It’s a time-honoured symbol of everlasting love, even if the symbol itself doesn’t always last forever: padlocks attached to a bridge railing, often painted with the initials of the starry-eyed sweethearts who left them there.
In Ottawa, this romantic ritual takes place on the Corktown Footbridge, which spans the Rideau Canal between the Golden Triangle and the University of Ottawa.
Hundreds of the “love locks” now festoon the bridge’s handrails, but lovers beware: the city does come along and shear them off every once in a while.
We got to wondering about the stories behind them, and whether the couples, like their locks, remain firmly attached.
Earlier this week, we put the call out on Instagram. Here are some of the responses. They have been edited for length.
Emily and Daniel
Daniel Perry and Emily Grant have been together since January 2018. August of that year they placed a lock on the Corktown Footbridge to mark Emily’s 21st birthday.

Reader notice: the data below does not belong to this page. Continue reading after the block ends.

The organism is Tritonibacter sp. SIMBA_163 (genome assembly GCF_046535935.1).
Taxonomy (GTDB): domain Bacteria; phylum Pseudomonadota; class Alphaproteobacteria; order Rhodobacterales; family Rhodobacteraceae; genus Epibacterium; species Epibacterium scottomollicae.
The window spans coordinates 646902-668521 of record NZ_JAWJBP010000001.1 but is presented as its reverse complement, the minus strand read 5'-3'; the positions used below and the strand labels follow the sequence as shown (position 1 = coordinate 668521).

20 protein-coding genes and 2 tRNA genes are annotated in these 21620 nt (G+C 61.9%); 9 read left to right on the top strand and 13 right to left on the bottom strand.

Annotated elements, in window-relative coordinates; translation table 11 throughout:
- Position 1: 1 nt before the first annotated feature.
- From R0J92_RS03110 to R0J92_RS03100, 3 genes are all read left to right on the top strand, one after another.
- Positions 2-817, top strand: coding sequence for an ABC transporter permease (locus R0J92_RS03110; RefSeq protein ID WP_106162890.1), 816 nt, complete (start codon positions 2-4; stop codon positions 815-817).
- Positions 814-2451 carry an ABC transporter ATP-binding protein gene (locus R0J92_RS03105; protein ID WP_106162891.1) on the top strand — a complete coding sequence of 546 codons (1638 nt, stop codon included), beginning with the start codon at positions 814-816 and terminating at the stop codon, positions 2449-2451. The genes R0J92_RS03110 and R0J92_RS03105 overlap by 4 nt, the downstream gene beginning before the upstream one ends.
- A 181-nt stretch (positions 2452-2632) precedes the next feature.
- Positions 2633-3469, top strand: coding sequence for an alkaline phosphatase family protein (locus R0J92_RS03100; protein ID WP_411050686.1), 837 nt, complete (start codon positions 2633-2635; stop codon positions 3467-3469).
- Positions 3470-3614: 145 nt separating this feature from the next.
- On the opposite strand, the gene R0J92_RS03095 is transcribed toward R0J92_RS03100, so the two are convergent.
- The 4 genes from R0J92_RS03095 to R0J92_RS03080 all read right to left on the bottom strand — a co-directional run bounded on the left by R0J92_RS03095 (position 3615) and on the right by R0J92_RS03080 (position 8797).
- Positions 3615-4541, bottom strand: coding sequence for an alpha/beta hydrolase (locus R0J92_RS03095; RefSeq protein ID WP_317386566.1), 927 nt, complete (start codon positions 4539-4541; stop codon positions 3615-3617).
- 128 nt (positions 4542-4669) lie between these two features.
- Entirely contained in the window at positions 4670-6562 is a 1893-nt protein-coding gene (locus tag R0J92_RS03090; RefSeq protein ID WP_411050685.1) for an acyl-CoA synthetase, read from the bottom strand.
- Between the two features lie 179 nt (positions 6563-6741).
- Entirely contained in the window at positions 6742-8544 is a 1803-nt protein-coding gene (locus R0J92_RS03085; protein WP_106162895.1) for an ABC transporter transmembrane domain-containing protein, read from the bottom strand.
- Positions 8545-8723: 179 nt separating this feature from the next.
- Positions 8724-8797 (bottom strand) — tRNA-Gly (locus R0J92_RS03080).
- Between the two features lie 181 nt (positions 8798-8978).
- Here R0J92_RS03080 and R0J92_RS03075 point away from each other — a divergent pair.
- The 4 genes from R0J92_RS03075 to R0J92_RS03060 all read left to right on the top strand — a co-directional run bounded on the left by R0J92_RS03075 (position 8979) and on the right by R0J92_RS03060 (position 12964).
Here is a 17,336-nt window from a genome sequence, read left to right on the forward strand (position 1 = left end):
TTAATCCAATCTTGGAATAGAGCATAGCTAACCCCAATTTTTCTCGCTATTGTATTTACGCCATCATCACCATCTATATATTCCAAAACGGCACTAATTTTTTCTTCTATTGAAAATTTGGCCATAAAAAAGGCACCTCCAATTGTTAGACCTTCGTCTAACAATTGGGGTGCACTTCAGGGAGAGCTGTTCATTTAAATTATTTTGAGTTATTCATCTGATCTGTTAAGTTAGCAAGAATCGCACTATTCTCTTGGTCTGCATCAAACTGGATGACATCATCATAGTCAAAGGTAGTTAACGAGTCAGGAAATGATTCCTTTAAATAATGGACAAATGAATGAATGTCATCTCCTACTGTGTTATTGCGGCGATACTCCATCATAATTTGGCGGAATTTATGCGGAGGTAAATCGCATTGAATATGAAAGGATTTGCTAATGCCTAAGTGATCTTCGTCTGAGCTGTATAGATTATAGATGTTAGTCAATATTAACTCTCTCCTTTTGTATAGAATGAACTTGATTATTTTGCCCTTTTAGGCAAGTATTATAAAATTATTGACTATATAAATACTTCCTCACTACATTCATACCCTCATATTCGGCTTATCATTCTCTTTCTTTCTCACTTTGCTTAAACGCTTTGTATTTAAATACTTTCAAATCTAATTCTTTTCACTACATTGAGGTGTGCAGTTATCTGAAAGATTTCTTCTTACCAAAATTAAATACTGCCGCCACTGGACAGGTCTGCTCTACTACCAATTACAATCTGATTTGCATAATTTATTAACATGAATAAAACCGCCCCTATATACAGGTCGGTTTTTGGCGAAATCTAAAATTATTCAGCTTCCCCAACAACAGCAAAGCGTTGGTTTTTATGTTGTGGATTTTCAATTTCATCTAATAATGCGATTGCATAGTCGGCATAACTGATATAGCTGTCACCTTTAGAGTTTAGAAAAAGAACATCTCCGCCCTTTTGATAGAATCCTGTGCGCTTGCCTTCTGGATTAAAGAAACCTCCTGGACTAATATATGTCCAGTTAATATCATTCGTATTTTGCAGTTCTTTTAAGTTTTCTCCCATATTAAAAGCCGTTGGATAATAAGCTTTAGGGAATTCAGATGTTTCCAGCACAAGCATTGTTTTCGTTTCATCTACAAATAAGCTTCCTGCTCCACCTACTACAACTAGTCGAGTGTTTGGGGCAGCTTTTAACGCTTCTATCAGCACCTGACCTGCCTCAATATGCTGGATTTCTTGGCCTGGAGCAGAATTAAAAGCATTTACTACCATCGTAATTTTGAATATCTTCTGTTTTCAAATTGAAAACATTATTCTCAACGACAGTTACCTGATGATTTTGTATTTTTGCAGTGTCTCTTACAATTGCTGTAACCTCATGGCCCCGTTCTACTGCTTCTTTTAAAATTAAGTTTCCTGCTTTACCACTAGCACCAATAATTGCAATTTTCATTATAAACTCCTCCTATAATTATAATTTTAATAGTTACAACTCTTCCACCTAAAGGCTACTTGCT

“She tossed the key into the canal because she has the key to my heart. Cheesy as it sounds, it’s a moment I won’t forget,” Perry wrote.
I would always tap our lock and thought of Emily as I walked past it.– Daniel Perry
“At the time I lived in the Golden Triangle and walked over the bridge and passed the lock every day on my way to classes at uOttawa. I would always tap our lock and thought of Emily as I walked past it.
“Our relationship is interesting because not only are we on the opposite ends of the political spectrum, but we both work in politics and applied to the same grad program together (and got in thankfully). After three and a half years, we’re going strong and planning for the future.”
Sarah and Max
“My husband proposed to me with an engraved love lock in the summer of 2013 on the Corktown Footbridge, on a warm Wednesday evening after a downtown walking date and dinner out at The Manx,” wrote Sarah van Hooydonk.
“He had the ring, champagne, and champagne glasses stowed in a backpack for the evening and pulled out the proposal on the bridge while we were on the way home.”
Van Hooydonk and Max Bedard married in 2014.
We were able to visit our love lock many times over the years and even showed it to our daughter while on a family bike ride.– Sarah van Hooydonk
“We were able to visit our love lock many times over the years and even showed it to our daughter while on a family bike ride (she remembers seeing it when she was around three years old). It was eventually cut off with all of the other locks at some point in 2018-2019.”